Before applying for a mortgage, review your credit score. This information is typically available through one of the three major credit bureaus - Experian, Equifax, or TransUnion (you're allowed to get a free report every 12 months from each credit bureau at Lenders will use this information to assess your eligibility for a loan and determine your interest rate. 

2. Gather All Necessary Documents

Be prepared with essential documents such as tax returns, W-2s, bank statements, proof of income, and any other paperwork that verifies your financial situation before meeting with a lender.

3. Ask Questions

Research loan options so that you can determine which ones fit your budget and offer favorable terms in the long run. Don’t hesitate to ask your lender questions to fully understand the loan terms, monthly payments, and interest rates you can expect.


 The Gist About Construction Loans

Initially, you'll need a construction loan, a unique type of financing designed specifically for new home construction. This loan operates on a progressive disbursement model, releasing funds as your home build advances.

Construction loans differ from traditional mortgages in several ways. They are short-term, typically higher in interest rates, and often require larger down payments. As you consider a construction loan, it's important to factor in the loan term, the cost of building materials, any potential additional costs during construction, and the estimated timeline for project completion.

Getting pre-approved and comparing different loan programs is a crucial step. It's also beneficial to work with an experienced contractor and loan officer who can provide valuable insights to guide your decisions. Once your home is complete, you'll transition from a construction loan into a conventional mortgage. This process, known as refinancing, allows you to convert the short-term construction loan into a long-term mortgage.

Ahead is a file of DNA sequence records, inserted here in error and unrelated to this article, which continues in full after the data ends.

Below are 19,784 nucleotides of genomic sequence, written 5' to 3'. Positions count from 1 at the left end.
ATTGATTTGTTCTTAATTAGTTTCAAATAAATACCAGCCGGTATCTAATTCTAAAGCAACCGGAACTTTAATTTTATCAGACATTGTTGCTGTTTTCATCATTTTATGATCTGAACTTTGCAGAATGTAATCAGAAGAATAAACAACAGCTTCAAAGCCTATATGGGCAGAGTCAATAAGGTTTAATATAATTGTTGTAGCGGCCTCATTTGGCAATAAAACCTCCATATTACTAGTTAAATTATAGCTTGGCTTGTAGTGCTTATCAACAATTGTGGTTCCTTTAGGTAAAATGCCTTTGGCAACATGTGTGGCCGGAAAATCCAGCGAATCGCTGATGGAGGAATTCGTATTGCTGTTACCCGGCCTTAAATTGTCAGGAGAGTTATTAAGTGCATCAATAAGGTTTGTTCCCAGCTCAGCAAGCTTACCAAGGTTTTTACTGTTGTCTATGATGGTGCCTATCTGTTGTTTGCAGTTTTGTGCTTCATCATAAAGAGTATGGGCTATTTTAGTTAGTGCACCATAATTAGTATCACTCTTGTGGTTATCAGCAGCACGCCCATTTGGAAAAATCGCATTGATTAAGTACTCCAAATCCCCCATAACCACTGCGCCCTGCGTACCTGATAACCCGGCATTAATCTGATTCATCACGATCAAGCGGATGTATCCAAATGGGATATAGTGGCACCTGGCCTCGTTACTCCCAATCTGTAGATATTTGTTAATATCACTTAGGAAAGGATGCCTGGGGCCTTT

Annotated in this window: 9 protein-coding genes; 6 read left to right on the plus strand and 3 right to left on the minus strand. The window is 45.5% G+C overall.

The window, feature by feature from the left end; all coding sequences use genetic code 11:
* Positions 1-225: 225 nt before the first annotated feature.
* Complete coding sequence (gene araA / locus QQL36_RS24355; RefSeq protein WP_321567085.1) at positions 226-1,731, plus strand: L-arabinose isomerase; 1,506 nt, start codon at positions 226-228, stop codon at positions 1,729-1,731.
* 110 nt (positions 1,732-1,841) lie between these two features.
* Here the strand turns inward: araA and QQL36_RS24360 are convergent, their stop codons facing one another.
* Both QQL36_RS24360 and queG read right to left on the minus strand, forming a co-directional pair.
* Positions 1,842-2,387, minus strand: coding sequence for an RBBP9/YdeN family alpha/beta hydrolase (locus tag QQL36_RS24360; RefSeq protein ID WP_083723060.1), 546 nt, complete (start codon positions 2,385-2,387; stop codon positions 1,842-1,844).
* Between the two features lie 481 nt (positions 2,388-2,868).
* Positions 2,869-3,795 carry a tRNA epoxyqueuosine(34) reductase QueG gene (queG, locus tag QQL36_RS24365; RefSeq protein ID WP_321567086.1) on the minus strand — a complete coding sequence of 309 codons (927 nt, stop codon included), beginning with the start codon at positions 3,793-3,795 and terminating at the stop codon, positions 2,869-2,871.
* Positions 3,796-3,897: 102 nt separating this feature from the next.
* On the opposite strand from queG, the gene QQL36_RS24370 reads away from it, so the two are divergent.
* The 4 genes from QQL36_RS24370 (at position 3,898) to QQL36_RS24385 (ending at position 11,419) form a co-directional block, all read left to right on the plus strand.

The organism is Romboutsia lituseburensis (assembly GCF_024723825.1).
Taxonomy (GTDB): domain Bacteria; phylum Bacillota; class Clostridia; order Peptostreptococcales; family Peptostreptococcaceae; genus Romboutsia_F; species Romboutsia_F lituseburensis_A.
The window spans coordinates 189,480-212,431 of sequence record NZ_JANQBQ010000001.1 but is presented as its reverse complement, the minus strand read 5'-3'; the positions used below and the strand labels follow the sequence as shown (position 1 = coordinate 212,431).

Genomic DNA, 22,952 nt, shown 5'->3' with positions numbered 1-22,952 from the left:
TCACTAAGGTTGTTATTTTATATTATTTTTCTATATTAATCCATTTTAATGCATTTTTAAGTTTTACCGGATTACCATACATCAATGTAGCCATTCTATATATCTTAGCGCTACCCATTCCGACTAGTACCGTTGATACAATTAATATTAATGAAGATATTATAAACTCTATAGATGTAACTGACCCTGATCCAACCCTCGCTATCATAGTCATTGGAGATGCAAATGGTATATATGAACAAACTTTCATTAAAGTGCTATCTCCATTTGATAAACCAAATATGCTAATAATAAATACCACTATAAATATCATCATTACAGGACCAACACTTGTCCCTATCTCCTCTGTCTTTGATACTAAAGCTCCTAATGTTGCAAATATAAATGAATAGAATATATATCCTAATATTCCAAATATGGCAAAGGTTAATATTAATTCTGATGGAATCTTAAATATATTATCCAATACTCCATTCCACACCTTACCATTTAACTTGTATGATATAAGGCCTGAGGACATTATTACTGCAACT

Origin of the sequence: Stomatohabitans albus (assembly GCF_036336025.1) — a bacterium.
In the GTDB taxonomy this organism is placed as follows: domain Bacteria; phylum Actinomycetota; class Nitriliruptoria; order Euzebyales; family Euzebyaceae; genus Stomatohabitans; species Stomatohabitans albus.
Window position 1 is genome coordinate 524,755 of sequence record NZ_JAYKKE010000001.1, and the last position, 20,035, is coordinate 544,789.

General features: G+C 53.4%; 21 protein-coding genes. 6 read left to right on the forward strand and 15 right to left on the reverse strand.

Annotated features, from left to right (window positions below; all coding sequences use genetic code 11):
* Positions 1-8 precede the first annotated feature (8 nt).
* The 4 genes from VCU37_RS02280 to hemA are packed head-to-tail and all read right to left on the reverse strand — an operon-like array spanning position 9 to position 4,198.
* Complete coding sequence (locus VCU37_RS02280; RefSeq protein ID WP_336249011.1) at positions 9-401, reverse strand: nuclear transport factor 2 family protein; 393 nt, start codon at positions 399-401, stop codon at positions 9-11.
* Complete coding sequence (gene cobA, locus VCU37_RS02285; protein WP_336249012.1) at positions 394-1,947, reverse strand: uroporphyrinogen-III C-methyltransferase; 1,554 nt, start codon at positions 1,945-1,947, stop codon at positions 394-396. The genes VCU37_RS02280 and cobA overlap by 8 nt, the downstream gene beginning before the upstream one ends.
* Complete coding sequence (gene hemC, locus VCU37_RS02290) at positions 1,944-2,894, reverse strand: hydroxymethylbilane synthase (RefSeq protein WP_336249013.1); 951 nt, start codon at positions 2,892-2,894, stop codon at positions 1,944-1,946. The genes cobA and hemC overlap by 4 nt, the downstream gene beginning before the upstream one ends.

In-depth research, pre-approval, and collaboration with seasoned professionals is key when navigating construction loans. Understanding lender requirements and maintaining a healthy debt-to-income ratio can help streamline the loan application process, ensuring a smooth and successful home-building project.  

                       A Brief Introduction to Bonds
Bonds are a guarantee that a project will be completed per plans and specifications (performance), all parties involved are paid and the project will be lien-free upon completion (payment). There are two types of bonds: Surety Bonds and Material House Bonds. Both bond types ensure payment and performance. A Surety Bond is issued by an insurance company and includes a fee, while a Material House Bond is issued by a building material supplier; this process is unique to the State of Hawai‘i. Material Houses are not allowed to charge a fee for the bond. In exchange for the risk of guaranteed completion, material houses will look at the minimum of potential purchases before approving a bond. 

What’s the Next Step in My 10-Step Journey?

In summary, it’s crucial to consider all these factors when deciding if a construction loan is the right fit for you. Conducting thorough research, obtaining pre-approval, and collaborating with an experienced contractor and loan officer will streamline the process and help you make the best financial decisions for your project. Knowing what constitutes a healthy debt-to-income ratio and understanding lenders' requirements will enable you to plan ahead and be fully prepared when applying for loans. Armed with this knowledge, you can confidently embark on your building project with HPM Building Supply, knowing that we’re here to simplify and support you every step of the way. 



Ready to Begin Your Homeownership Journey?

Contact our HPM Home Planning Consultants to schedule a consultation.

Hilo: (808) 319-2249   |   Waimea & Kona: (808) 762-6246   |   Kaua‘i, O‘ahu & Maui: (808) 319-2421